Alternatively, you could reduce the “rectangle” portion of this keyway and grind the key rounded somewhat. Or maybe get a 1/8" by 3/16" key, and grind it round one one side so it fits perfectly into your rectangle with half round on top keyway.
EDIT: If you use this method to make a keyway, make sure you are using a center cutting endmill.
Something I’ve been known to try is to give the mill table a little horizontal motion as the tip of the end mill is being very lightly plunged into contact with the workpiece (it helps to mill a small flat on the top of the piece first, to avoid trying to do this on the rounded surface). Where very fine precision isn’t necessary, this can produce acceptable results. I’ve done it with 1/8" and 9/64" keyways, with three-fluted non-centre-cutting endmills, and it works well enough. Workpiece materials were 416 stainless, if I remember correctly.
(Edit: For a non-centre-cutting endmill like the one that I described above.) Work slowly, and remember to never try to plunge the end mill straight down, even after the cut starts. Let it cut at an angle.
I’ve plunged (center cutting) endmills straight down on numerous occassions as if they were no different from a drill bit and have had great results. A professional machinist has even advised me to do so (to accomplish what I needed to).
I certainly wouldn’t go replace my drill bit set with a set of endmills and pop them in my cordless drill, but I think in the right application there is nothing wrong with plunging an endmill straight down. On those tiny 1/8 and 3/32 inchers, I’d be more inclined to plunge it straight down rather than take a heavy cut from the side in the case of making a makeshift keyway in a bore. I think the endmill would have less chance of breaking that way.
If the space allows, might welding the hubs of the two sprockets together work? it seem that you have the space available to secure one sprocket, but by welding it you could potentially have the teeth of two sprockets on the shaft of one. No idea for sure, but that may work… wouldn’t be too much welding to have done.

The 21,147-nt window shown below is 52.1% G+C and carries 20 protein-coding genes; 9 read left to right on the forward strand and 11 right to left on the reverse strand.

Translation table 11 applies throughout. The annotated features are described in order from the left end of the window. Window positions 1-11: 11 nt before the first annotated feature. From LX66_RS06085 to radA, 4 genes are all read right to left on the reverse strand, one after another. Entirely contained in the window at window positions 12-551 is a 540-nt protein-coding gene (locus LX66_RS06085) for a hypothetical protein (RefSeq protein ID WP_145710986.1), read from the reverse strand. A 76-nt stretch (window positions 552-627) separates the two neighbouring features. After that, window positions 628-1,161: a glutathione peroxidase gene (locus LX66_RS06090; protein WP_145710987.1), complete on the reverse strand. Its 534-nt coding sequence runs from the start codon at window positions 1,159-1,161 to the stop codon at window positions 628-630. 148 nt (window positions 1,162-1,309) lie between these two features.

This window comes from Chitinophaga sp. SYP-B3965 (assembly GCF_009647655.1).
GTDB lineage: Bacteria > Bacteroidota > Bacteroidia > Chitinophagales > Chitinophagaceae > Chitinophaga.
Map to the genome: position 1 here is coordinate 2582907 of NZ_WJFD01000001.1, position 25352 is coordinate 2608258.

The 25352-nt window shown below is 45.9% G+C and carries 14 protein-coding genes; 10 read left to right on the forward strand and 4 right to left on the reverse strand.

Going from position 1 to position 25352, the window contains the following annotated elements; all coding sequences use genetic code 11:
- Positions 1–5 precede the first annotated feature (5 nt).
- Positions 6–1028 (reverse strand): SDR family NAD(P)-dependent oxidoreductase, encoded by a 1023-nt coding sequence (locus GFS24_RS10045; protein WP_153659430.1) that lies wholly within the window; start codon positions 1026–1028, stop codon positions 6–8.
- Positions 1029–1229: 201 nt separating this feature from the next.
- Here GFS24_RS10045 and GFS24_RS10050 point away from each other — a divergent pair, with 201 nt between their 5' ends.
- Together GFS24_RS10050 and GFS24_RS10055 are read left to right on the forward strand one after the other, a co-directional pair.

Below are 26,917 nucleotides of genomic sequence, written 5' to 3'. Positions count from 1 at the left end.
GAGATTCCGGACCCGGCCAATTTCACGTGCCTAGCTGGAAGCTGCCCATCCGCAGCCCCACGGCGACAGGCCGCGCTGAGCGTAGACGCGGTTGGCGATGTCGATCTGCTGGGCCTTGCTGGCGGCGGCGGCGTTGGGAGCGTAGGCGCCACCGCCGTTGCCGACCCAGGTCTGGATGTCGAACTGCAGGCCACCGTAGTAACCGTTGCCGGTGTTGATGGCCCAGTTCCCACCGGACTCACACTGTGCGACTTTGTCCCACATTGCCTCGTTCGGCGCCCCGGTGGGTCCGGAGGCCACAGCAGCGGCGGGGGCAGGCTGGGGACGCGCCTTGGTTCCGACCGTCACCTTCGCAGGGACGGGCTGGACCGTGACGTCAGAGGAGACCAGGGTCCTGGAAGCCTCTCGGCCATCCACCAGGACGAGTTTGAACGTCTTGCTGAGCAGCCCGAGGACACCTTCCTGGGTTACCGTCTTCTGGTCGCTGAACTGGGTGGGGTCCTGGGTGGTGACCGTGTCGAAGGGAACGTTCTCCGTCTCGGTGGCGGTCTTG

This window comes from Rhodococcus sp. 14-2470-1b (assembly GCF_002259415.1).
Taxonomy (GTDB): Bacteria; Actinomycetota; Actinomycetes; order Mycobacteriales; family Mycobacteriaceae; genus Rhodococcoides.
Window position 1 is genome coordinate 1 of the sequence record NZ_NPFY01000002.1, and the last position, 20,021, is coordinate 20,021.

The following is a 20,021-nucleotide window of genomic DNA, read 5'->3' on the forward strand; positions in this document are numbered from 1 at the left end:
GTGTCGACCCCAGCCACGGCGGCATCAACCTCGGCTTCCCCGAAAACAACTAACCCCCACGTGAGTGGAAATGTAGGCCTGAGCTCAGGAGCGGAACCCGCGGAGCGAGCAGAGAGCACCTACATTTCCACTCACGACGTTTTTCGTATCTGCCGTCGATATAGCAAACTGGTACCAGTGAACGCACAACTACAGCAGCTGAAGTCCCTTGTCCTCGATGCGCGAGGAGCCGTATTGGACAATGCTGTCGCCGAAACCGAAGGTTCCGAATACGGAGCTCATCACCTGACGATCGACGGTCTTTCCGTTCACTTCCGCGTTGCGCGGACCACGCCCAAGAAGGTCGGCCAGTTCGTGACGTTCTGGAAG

I was referring to “three-fluted non-centre-cutting endmills” in that post (because that’s what I had available in that size). In general, of course you can use a centre-cutting endmill as if it were a drill. Cutting diagonally like that does demand some care (and a hand on each of the vertical and horizontal feeds), but it yields good results. I wasn’t advocating a heavy cut, either; quite the opposite, in fact.
You’d have to put a spacer in between to keep the desired distance apart. But yes, welding up the assembly would be a good option, but you’d have to have a way to keep it all lined up (shaft through bores would be the best) and you’d have to make sure it doesn’t get distorted (don’t heat it for too long at a time and don’t cool it rapidly). Once you have those two things worked out, heck, you could even arc/stick weld it.
I sort of assumed you didn’t want to weld anything, which is why I posted about drilling and bolting together. But I didn’t really base that assumption on anything.
But if you have any sort of welder (you will probably need around 130 amps) then that would definitelty be the way to go. Also, if you have access to a welder, I think it is definitely something a HS student can do. Just take all proper safety precausions and practice for about a whole day first.
I think it better to get that outboard sprocket driven by the first one rather than have another shaft or something. Instead of making the shaft longer, make the two sprockets one. Who cares if the second one is out in the air. As long as it is rigidly attached to the first one, I’d say you’re good to go.